For Stevie Vargas, an advocate with the Alliance for Quality Education, child care isn't just another issue. It's a concern she lives with every day as the adoptive mother of her 4-year-old nephew.
The formal adoption earlier this year allowed Vargas to officially become his mother, but because of state law, it meant she is shouldering the cost of child care.
"I tried to stayed in as long as possible until he was a little bit older just so I wouldn't have the burden of child care," she said.
Vargas pays more than $1,000 a month in child care costs for her son. But proposed solutions like universal funding for child care programs aren't a one-size-fits-all solution.
"What universal child care looks like for parents and what it looks like for providers may be very different," Vargas said. "And I think we both have to come to the table and figure out what that means. We live in a country with a lot of resources and a lot of wealth. What are we prioritizing?"
Vargas believes child care is an issue she says policy makers in Albany and Washington need to spend more time on, especially for families that are struggling.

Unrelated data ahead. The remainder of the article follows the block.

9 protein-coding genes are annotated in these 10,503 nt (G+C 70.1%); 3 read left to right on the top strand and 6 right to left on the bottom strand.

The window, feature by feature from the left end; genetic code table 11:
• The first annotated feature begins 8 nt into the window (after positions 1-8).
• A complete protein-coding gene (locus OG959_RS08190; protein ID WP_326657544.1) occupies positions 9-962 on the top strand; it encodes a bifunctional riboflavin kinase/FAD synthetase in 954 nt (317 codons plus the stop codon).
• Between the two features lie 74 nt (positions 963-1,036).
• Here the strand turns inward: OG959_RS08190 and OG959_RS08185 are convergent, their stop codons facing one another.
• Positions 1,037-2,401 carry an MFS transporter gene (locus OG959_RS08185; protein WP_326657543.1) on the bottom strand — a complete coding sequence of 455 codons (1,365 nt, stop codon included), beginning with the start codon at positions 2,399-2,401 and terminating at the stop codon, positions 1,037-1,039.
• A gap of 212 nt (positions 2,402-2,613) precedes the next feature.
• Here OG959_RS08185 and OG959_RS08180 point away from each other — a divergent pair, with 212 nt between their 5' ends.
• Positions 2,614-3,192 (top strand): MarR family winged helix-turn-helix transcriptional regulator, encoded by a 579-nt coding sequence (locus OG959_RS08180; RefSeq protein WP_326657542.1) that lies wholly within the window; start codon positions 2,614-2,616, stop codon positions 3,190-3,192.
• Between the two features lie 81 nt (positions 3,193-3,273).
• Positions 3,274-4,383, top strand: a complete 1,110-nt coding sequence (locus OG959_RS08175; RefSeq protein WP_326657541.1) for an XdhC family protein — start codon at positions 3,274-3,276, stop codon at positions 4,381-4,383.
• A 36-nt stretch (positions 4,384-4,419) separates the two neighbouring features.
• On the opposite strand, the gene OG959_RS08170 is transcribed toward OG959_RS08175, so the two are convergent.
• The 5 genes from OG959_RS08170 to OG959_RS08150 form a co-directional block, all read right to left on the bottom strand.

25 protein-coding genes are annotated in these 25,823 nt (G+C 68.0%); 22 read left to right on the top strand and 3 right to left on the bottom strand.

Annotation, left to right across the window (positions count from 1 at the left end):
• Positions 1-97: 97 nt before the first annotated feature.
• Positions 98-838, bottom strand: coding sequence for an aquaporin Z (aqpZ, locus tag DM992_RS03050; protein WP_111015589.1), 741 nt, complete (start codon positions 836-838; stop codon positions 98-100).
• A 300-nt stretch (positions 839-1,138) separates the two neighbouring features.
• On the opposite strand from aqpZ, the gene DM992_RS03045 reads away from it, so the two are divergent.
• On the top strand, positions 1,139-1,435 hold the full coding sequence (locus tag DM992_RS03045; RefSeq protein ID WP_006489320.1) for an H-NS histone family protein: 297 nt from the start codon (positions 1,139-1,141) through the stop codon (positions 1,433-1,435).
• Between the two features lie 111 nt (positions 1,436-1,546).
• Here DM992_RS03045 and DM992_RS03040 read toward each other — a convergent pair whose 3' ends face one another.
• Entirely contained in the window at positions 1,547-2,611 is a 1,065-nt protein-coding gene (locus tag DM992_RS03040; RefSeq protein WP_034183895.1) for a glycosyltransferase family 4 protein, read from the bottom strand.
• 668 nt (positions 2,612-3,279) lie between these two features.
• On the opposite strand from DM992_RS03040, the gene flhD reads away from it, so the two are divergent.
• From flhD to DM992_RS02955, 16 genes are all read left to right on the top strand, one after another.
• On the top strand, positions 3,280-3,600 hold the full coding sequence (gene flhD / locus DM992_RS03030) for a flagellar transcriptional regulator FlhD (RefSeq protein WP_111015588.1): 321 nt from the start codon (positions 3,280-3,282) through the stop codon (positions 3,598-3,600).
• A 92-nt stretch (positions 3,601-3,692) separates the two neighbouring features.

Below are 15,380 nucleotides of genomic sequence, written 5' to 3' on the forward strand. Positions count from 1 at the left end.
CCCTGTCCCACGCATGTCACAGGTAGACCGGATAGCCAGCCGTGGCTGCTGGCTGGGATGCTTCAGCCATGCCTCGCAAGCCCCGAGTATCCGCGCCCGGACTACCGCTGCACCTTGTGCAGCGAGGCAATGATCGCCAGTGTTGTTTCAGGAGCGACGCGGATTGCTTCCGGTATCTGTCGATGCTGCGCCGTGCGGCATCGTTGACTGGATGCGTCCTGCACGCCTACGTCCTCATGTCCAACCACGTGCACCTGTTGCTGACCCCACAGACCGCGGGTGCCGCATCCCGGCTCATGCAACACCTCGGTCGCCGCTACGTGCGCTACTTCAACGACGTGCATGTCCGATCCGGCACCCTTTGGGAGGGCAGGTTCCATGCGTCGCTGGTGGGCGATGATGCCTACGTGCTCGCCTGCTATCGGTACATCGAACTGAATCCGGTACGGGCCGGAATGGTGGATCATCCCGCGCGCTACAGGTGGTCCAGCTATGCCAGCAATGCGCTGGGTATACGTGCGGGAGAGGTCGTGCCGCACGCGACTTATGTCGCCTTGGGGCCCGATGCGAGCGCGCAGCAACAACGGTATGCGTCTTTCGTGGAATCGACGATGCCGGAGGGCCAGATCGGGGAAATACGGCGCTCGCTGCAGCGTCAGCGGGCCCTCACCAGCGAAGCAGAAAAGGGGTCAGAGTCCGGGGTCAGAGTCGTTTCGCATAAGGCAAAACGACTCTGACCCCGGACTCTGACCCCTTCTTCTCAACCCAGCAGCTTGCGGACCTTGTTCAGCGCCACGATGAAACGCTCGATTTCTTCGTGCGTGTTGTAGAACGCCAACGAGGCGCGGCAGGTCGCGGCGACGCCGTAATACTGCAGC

"Child care should be a human right," Vargas said. "It's necessary for our communities to function. It's necessary for people to go to work."
And like many other aspects of life since March 2020, the COVID-19 pandemic has put child care needs for families -- especially those where parents and guardians have in-person jobs -- at the forefront.
"Child care centers and providers were struggling to get money prior," Vargas said. "We saw how slowly CARES Act funding from the first package was released. It still has not been fully released."
Vargas also points to her own experience with child care needs, the babysitting her family members sometimes do to help out, that the issue doesn't just affect people with children.